Meditation – Why Don’t You Practice?
When it comes to meditation, here is a practical and fundamental question: Why don’t you practice?
The bottom line is fundamentally that when you’re practicing it doesn’t seem to be effective. You don’t get the hit.
So if you have a choice between staying home tonight and doing an hour of meditation, or going to see the latest movie, what’s your proclivity going to be, speaking honestly as a human being?
If you have a choice between staying home and meditating, or going out for a drink with your buddies or going to a dance workshop because you get a buzz from the dance … what are you going to choose?
You’re probably going to choose the party or the movie – the entertainment.
Why is that?
Its because of the endorphin rush. You get an immediate endorphin rush off pleasure. Think chocolate, beer, sugar, sex and whatever you want to put in there.
You choose the pleasurable activity because of the immediate endorphin rush. And you tend not to choose the more tedious, in this case meditation or studying or filing your taxes, which don’t give you that endorphin rush.
The Problem with Chasing the Endorphin Rush
But, what is the problem, with the immediate endorphin satisfaction of fulfilling a desire? What’s the downside of an endorphin rush?
It goes away and you’re left with nothing.
So you’ve had the chocolate cake now you’ve got a few more calories and you get the sugar-crash on the other side. Or you come out of the movie and it was a fun time, but it hasn’t done anything for you. You haven’t moved anywhere as a human being. You haven’t evolved.
Now, of course we’re not saying never go to the movies or go for a beer. That’s not the point. Fulfilling your desire for the sheer purpose of fulfilling your desire should be the minority of cases. And your work should be the majority of cases.
Working & Meditation is Fuel for Growth
So you should be working or meditating 90% of the time and pursuing your enjoyments 10% of the time. Not because of some sort of Protestant work ethic, but simply because the 90% of the time that you’re working is actually producing a better field/state for you to live in than the satisfaction of your desire.
People who are most content most of the time are people who love their work. And so of course as we’ve said before your work should be your main path of meditation.
Meditation Practice – You Feel Good Afterwards
Lets come back to the theme of meditation, and practice itself. We think you’ll find that in most cases when you’re meditating you don’t feel like you’re getting any particular result. Most of the time when you’re actually doing the practice nothing much seems to be happening. Yet I think you’ll also find that when you get up from the meditation you feel very good.
In meditation the discipline is concentration and calm. Which means that when the disturbing emotions arise or the irritating opinions or views come up, you have to cut them off. And you cut them off with the tool of the practice. In this case say mantra, visualization, or the breath. Whichever tool you happen to be using.
And in the process of doing that it’s a bit of a struggle. Meditation now becomes kind of work. And with that work gradually your muscles get stronger and your concentration gets better and your calm gets deeper and then you get more and more moments of bliss and more and more moments of clarity. And this reaches out and touches the rest of your life. So when you get up from the meditation then it touches the rest of your life.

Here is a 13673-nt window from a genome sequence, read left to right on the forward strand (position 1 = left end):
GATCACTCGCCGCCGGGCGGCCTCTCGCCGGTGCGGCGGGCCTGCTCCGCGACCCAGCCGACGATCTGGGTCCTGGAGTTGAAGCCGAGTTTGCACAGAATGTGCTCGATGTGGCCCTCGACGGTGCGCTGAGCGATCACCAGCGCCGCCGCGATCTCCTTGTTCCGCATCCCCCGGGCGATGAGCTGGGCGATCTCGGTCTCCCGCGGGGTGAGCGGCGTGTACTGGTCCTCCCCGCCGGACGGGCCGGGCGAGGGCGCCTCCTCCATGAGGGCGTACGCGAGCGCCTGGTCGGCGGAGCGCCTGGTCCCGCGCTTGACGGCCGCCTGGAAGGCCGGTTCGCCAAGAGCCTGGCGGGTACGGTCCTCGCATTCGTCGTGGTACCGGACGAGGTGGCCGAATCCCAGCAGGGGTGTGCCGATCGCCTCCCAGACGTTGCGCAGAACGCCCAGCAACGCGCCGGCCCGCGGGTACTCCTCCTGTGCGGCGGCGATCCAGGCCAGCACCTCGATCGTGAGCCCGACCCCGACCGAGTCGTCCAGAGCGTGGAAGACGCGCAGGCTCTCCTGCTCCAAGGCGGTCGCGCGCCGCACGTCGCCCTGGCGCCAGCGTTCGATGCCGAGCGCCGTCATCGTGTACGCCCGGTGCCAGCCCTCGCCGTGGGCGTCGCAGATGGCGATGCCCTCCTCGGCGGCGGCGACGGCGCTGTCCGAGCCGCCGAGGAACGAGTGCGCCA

Do you feel that way when you come out of a dinner party or movie? Maybe for a few minutes, but it’s the pleasure you’re feeding off of, not the growth principle; unless you’ve had a dinner party that’s been particularly growth stimulating.
Putting Pleasure Where it Belongs, for Sustainable Growth of Human Consciousness
If you want sustainable growth, if you want to be a sustainable human consciousness you have to put pleasure where it belongs – on the back burner, 10% of the time, as a medicine. Pleasure should be a medicine, not a lifestyle. Pleasure should be a place where you go to reward yourself or to take a break from work, in order to let the muscles you’ve developed while working catch up to your effort.
We practice meditation six days a week for the same reason. We need that seventh day for the muscles of the meditation mind to catch up to the work. This is a very important point.
The sense fulfillment, the sensory door fulfillment, the fulfillment of the pleasure principle is a dead end. And we have to reiterate – we don’t mean that as a moralistic statement. It’s a statement about the nature of the human mind and spirit.
Fulfilling or satisfying pleasure is a dead end. It doesn’t take you anywhere, except a little endorphin rush and a little relaxation, which is the point of pleasure. The point of pleasure is to produce endorphins and to give you some relaxation, so that you can go back to your work & meditation revitalized, recharged and hopefully re-stimulated. The endorphins create the space for you to approach the work again in a fresh way.
Doug Duncan & Catherine Pawasarat are modern day teachers of transcendence. Their work with students draws upon Buddhist, Western Mysteries, modern psychology and other traditions.
If you found this article helpful, consider sharing your gratitude by making a gift of Dana to the Teachers. With dana practice, an ancient form of the gift economy, the giver benefits most.
If you would like to receive updates and new posts, sign up to the Planet Dharma mailing list. We are committed to being kind to your inbox.